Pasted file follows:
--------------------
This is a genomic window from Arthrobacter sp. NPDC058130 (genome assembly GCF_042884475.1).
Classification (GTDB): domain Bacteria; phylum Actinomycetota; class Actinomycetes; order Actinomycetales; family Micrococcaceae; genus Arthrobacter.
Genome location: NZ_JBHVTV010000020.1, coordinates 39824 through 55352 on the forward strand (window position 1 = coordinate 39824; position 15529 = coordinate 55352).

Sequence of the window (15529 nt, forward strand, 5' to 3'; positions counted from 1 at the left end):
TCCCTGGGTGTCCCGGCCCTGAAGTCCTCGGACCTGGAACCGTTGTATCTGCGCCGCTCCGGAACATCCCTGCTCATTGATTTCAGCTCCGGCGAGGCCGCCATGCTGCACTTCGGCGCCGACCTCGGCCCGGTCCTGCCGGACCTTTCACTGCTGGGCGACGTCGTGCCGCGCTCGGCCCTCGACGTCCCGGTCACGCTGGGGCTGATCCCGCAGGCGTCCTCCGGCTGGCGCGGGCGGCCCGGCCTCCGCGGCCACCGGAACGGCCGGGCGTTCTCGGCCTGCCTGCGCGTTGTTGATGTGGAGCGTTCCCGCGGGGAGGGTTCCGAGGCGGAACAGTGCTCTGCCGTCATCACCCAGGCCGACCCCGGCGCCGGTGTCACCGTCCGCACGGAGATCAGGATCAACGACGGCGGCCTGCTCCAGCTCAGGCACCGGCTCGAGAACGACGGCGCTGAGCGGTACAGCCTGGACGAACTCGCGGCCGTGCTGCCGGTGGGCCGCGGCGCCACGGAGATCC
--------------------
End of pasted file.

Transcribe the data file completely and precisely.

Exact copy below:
This is a genomic window from Arthrobacter sp. NPDC058130 (genome assembly GCF_042884475.1).
Classification (GTDB): domain Bacteria; phylum Actinomycetota; class Actinomycetes; order Actinomycetales; family Micrococcaceae; genus Arthrobacter.
Genome location: NZ_JBHVTV010000020.1, coordinates 39824 through 55352 on the forward strand (window position 1 = coordinate 39824; position 15529 = coordinate 55352).

Sequence of the window (15529 nt, forward strand, 5' to 3'; positions counted from 1 at the left end):
TCCCTGGGTGTCCCGGCCCTGAAGTCCTCGGACCTGGAACCGTTGTATCTGCGCCGCTCCGGAACATCCCTGCTCATTGATTTCAGCTCCGGCGAGGCCGCCATGCTGCACTTCGGCGCCGACCTCGGCCCGGTCCTGCCGGACCTTTCACTGCTGGGCGACGTCGTGCCGCGCTCGGCCCTCGACGTCCCGGTCACGCTGGGGCTGATCCCGCAGGCGTCCTCCGGCTGGCGCGGGCGGCCCGGCCTCCGCGGCCACCGGAACGGCCGGGCGTTCTCGGCCTGCCTGCGCGTTGTTGATGTGGAGCGTTCCCGCGGGGAGGGTTCCGAGGCGGAACAGTGCTCTGCCGTCATCACCCAGGCCGACCCCGGCGCCGGTGTCACCGTCCGCACGGAGATCAGGATCAACGACGGCGGCCTGCTCCAGCTCAGGCACCGGCTCGAGAACGACGGCGCTGAGCGGTACAGCCTGGACGAACTCGCGGCCGTGCTGCCGGTGGGCCGCGGCGCCACGGAGATCC